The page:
The family of a British vacationer found dead in Turkey calls on the Foreign Office to pressure the authorities to hand over an autopsy report.
Stuart Tokam, 44, was found dead at an airport after being prevented from boarding a plane to the UK on September 18 last year.
An investigation into his death was adjourned after a coroner said he could only record an “open conclusion” because the court had not received enough information.
The Walthamstow Coroner court heard that the Cameroonian-born Tokam was suffering from mental health and was taking a break in Turkey with a friend.
He was denied boarding the flight on the day he was due to return because airport staff thought he was too drunk.
He was then found hanging in another part of the airport, the investigation heard.
A toxicological report found that Mr Tokam had 223 micrograms of alcohol per 100 ml of blood – two and a half times above the limit for alcohol consumption.
In the report, Dr. Susan Patterson, Head of Toxicology at Imperial College London, also found traces of methamphetamine in the urine of Mr. Tokam and diazepam – which had been prescribed for him.
Forensic pathologist Dr. Virginia Fitzpatrick-Swallow said alcohol and drug levels were “not in a lethal range” although Mr. Tokam “may have experienced some degree of intoxication” prior to his death.
It was said that in Turkey’s southeastern province of Muğla, prior to Dr. Fitzpatrick-Swallow an autopsy was performed.
However, the Turkish authorities did not provide the family or the investigation with any documents.
The second post-mortem could not find any “defined traces of ligature”, and examination of the neck tissue did not reveal any significant bruising.
There were also no signs of illness or any other illness that contributed to the death, it said.
Dr. Fitzpatrick-Swallow said she could not give a cause of death.
She concluded: “From a purely pathological point of view, I am unable to state hanging as the cause of death. The established cause of death is not known.”
Graeme Irving, a senior medical examiner at Walthamstow Coroner’s Court, said although he had the authority to summon witnesses in England and Wales, the office had no authority over foreign jurisdictions and could not obtain the files from Turkey itself.
Mr Irving said the coroner’s office relied on the Foreign and Commonwealth offices to apply diplomatic pressure to get the documents.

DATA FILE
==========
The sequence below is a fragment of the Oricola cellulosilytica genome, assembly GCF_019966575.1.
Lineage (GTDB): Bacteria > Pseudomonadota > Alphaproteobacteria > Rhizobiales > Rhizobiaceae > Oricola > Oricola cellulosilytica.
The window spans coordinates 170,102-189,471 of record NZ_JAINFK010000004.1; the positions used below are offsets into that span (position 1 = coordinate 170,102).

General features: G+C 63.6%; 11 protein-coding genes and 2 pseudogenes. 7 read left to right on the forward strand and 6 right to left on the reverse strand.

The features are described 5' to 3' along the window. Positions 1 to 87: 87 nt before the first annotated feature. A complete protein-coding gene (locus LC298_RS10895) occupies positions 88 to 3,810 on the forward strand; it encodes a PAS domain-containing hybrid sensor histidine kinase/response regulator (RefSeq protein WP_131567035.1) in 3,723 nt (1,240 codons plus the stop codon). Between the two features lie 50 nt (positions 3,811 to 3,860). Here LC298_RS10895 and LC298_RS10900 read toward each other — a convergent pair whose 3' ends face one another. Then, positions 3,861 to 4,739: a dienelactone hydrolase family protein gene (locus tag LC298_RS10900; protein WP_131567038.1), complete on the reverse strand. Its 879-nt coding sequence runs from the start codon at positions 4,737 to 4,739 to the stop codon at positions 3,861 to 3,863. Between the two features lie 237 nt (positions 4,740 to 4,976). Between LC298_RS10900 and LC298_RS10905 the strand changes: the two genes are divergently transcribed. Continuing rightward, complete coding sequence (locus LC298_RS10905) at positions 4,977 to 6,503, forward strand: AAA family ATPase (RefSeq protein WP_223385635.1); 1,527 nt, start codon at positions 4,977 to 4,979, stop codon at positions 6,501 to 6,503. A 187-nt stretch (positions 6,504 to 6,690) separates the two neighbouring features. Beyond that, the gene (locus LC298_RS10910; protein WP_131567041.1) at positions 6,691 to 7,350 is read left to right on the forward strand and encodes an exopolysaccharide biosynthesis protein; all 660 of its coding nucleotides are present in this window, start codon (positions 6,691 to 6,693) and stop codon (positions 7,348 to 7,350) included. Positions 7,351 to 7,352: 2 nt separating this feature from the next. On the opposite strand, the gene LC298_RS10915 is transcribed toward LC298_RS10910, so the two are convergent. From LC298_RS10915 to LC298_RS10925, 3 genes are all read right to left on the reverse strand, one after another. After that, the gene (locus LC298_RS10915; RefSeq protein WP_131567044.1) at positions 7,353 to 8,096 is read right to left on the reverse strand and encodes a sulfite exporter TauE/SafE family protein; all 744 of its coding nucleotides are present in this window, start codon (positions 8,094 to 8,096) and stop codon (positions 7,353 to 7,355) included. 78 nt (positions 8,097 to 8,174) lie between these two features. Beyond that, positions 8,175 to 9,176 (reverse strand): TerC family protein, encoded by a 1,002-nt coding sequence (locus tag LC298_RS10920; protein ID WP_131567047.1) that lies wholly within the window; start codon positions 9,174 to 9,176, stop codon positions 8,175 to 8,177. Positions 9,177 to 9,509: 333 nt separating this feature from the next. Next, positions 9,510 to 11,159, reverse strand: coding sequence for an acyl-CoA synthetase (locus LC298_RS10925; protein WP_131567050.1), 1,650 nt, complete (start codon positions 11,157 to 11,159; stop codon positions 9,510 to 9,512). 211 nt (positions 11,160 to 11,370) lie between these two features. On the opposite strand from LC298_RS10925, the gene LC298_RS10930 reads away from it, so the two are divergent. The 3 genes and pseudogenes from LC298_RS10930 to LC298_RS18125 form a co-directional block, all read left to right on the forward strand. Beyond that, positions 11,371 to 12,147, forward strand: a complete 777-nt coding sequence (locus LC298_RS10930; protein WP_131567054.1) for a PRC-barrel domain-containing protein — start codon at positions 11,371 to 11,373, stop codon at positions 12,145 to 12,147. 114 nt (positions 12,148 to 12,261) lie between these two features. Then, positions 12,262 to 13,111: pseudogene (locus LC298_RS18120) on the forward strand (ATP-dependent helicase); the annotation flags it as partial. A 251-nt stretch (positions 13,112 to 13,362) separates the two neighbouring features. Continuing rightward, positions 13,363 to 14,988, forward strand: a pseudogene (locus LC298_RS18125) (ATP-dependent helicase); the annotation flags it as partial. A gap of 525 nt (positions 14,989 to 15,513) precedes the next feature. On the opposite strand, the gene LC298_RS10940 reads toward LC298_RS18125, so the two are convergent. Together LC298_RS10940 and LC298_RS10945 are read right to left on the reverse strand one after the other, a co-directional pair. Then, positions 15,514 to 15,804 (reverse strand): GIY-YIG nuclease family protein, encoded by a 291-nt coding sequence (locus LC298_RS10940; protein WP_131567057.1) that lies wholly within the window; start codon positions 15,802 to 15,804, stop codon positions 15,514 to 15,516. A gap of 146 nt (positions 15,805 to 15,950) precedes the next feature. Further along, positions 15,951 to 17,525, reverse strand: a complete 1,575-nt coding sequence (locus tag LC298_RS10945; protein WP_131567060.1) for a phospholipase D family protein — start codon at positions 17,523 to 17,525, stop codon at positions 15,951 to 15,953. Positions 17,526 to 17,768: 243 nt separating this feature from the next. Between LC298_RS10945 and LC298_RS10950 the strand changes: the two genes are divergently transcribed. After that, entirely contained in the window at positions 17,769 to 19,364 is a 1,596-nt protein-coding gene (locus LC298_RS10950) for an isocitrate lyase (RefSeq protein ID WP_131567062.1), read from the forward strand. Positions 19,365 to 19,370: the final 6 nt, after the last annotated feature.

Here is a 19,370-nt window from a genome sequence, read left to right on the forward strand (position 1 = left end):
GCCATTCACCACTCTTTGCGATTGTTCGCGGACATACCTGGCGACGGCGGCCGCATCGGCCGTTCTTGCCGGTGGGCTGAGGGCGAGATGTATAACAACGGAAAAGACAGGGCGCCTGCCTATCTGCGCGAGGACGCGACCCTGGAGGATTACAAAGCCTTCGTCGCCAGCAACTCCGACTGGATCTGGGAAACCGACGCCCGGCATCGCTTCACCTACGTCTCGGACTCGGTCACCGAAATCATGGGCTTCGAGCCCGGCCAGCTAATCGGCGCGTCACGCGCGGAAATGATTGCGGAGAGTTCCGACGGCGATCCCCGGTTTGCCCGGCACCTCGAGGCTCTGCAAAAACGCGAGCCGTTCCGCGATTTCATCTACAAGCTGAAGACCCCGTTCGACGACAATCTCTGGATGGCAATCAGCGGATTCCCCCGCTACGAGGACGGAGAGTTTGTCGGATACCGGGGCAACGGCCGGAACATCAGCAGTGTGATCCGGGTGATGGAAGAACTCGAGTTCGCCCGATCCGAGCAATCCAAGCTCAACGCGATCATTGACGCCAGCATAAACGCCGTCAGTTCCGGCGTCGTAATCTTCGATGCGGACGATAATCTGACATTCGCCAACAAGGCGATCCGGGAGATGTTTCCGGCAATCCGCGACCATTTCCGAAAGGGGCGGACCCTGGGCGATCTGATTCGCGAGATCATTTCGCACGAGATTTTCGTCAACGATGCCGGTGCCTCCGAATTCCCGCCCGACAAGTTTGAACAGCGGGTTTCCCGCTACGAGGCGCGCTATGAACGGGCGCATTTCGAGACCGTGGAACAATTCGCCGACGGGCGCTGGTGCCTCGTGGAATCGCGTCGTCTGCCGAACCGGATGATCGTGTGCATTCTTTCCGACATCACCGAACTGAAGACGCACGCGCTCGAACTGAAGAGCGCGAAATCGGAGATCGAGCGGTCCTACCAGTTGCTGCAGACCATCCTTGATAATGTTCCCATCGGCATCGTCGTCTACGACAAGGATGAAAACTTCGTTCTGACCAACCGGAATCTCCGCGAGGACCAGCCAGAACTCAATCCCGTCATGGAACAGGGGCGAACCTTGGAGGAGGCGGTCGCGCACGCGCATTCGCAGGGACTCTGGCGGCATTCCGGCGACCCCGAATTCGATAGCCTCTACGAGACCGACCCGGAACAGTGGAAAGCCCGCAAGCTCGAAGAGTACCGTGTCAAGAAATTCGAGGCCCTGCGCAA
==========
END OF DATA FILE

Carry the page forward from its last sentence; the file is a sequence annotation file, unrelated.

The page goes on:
He said: “Unfortunately, the legal powers of the Medical Examiner’s Court in the UK have no effect in Turkey. The FCO must check with that other country.
“Unfortunately, despite numerous inquiries from the FCO, no information was received from the Turkish authorities at this point in time. Due to the lack of information from the Turkish authorities, I have decided to continue the investigation today.”
However, he listened to the family’s requests to postpone the investigation and ask the Foreign Office for help one last time.
Mr Tokam’s wife, Vicky, told the investigation that she could not understand why the Turkish authorities would not disclose the autopsy report.
She said: “I have a lot of questions for the Turkish side. Questions that I believe remain unanswered now, how he died and where he died, and those questions that I don’t think we will get answers to – that’s my main concern.
“Even if there was video surveillance at the airport and how he was left behind. How come that happened at the airport? “
Mr. Irving said, “It seems to me that the only conclusion I can reach in this investigation, based on the evidence available to me, is an open conclusion.
“The court determined at the time of the investigation that there was not enough evidence to draw a proper conclusion about the death. The coroner will be free to submit additional evidence to request the opening of an investigation in order to include new evidence in the investigation. “
Ms. Tokam asked the coroner to adjourn so that he could return to the Foreign Office before drawing an open conclusion.
Mr. Irving said, “I apologize that we are not going to draw any meaningful conclusions today. I will send a letter to the FCO asking for a final position.
“I am pleased to say that you have asked, emphatically and sensibly, for all the information you and your children may have to help you move out of these tragic circumstances.”
The investigation was postponed to a date to be determined.